Accountability and the Church

By Sister Maureen Paul Turlosh
Rutland Herald

August 20, 2008

Pedophile priest Edward Paquette is an archetypal figure, a product of the clerical system that spawned him or at least enabled and protected him. He speaks to the tragic need to change all states' inadequate childhood sexual abuse statutes for the protection of everyone.

To even consider that Paquette would really remain a priest even though removed from ministry because the church teaches that there is an indelible priestly character taken on by the soul during ordination ceremonies is appalling.

It is insulting to the priests I know, especially those I have met across the country who attempt to minister to two and even three parish communities in rural areas of Colorado, Iowa, Louisiana and Minnesota. These men, these priests, represent the spiritual underpinning of the church, at least in the Roman Catholic Church I know.

Sexual abusers like Paquette and his ilk are men of unrelenting depravity and as such have abrogated any claims to such an appellation by the perfidy of their actions in the sexual abuse of numerous children, young people or vulnerable adults of either sex.

However, the more important reality is not that Edward Paquette or those like him retain forever some indelible priestly mark. Rather, it is that most of them can never be criminally prosecuted for their alleged crimes. They are either dead or beyond the law as it stands.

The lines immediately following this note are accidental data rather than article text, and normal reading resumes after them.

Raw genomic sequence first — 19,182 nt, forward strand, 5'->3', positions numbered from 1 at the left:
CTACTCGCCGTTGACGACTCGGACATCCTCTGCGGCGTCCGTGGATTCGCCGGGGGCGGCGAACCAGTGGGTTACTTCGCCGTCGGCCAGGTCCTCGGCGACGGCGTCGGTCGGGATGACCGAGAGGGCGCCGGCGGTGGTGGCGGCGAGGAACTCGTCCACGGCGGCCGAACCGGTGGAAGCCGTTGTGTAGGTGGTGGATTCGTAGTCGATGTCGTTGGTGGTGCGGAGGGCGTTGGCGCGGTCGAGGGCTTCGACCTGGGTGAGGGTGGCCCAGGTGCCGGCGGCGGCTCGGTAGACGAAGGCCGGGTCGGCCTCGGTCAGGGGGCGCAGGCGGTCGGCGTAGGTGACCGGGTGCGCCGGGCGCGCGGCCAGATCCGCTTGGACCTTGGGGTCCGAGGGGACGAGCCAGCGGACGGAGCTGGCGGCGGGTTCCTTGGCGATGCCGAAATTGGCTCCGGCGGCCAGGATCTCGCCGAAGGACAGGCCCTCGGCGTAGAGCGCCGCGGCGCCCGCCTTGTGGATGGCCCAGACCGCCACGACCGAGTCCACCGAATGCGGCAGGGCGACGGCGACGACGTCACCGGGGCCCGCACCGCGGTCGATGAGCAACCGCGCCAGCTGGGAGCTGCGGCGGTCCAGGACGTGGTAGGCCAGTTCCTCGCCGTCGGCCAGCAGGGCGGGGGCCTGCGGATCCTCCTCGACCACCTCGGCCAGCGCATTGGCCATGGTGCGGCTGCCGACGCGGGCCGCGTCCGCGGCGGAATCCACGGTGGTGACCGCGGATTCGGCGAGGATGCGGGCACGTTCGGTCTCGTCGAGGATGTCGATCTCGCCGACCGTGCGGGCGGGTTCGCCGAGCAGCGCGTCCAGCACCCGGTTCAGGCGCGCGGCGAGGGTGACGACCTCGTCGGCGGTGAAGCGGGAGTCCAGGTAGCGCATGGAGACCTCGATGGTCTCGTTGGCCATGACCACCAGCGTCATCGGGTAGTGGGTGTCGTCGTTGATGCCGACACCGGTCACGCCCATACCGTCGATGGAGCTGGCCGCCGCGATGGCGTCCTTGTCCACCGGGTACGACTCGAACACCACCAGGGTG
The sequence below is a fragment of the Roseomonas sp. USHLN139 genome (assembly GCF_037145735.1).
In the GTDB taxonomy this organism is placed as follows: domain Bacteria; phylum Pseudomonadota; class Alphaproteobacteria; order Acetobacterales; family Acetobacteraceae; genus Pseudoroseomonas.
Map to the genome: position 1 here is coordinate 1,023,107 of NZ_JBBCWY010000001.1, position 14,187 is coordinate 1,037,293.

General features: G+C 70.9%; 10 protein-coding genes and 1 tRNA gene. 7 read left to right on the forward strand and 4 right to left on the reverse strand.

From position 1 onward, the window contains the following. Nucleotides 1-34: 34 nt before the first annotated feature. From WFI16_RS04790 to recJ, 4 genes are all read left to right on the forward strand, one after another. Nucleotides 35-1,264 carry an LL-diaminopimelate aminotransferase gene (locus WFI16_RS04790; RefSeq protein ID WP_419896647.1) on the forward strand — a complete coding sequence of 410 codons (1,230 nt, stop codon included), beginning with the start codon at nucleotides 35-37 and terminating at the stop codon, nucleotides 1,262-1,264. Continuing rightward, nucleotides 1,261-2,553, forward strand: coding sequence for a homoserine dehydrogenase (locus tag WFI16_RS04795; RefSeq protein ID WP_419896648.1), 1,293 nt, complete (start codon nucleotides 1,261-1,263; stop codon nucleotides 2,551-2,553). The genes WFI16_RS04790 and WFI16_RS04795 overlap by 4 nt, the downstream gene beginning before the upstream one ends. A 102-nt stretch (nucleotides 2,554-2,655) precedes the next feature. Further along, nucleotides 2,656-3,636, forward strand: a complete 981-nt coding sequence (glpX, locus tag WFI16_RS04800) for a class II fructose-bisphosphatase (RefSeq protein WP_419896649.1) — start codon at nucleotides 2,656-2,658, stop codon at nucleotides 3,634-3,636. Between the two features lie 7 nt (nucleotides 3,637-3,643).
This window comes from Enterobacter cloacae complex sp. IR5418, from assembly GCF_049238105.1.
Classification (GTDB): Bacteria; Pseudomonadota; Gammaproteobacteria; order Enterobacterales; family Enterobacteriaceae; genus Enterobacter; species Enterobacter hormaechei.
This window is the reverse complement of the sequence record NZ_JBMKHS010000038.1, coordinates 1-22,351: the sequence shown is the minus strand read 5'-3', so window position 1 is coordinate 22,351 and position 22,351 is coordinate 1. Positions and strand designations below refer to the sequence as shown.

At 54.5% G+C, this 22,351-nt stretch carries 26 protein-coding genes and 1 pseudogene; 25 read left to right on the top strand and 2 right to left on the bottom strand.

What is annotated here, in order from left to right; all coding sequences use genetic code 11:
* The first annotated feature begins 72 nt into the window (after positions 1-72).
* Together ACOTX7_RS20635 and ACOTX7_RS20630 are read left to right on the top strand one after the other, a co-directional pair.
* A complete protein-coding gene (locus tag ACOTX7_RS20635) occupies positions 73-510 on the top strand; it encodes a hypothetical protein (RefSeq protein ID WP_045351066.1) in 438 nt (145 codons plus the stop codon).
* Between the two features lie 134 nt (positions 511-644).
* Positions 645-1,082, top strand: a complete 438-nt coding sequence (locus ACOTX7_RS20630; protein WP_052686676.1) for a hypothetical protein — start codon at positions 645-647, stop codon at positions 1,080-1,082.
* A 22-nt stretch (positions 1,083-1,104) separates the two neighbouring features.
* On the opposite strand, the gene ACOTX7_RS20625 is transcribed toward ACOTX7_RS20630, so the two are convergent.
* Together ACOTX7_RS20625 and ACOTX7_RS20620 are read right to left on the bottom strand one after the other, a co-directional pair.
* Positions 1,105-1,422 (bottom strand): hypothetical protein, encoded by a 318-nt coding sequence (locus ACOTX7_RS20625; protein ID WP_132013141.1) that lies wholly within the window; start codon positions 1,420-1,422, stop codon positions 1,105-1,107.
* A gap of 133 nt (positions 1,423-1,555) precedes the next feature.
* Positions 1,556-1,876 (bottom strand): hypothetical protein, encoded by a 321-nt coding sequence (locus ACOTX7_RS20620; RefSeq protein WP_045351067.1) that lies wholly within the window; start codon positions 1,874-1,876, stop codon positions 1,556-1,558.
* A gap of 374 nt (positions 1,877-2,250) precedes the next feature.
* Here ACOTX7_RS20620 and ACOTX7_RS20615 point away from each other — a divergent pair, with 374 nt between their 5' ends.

They will never be listed on any state sexual predators' list and why?

Because their enablers, their bishops, did not put our children first; they did not have the integrity to do what they were morally bound to do in the first place, and that was to call the police. Instead, they transferred them from parish to parish over many decades where they continued to savage children.

This reality is much harder to stomach, and it is the reason why every state in the nation should be passing new legislation that will open a civil window of at least two years to get some of these sociopaths and their records into a civil, if not criminal, courtroom where they belong.

All religious denominations, and that includes the Roman Catholic Church, its bishops and its state Catholic conferences, should be supporting the passage of such legislation, not fighting tooth and nail against it.

In addition to the complete removal of statutes of limitation in regard to the sexual abuse of children, window legislation is the single most effective means of holding sexual predators of any stripe, along with any possible enablers, accountable.

It is unconscionable and downright immoral to be opposing the removal of statutes of limitation and fighting allegations of crimes, known to be credible, in court on the basis of arbitrary statutes of limitation.

This is tragic, and it speaks to the skewered value we as a society place on children, especially those victims of childhood sexual abuse.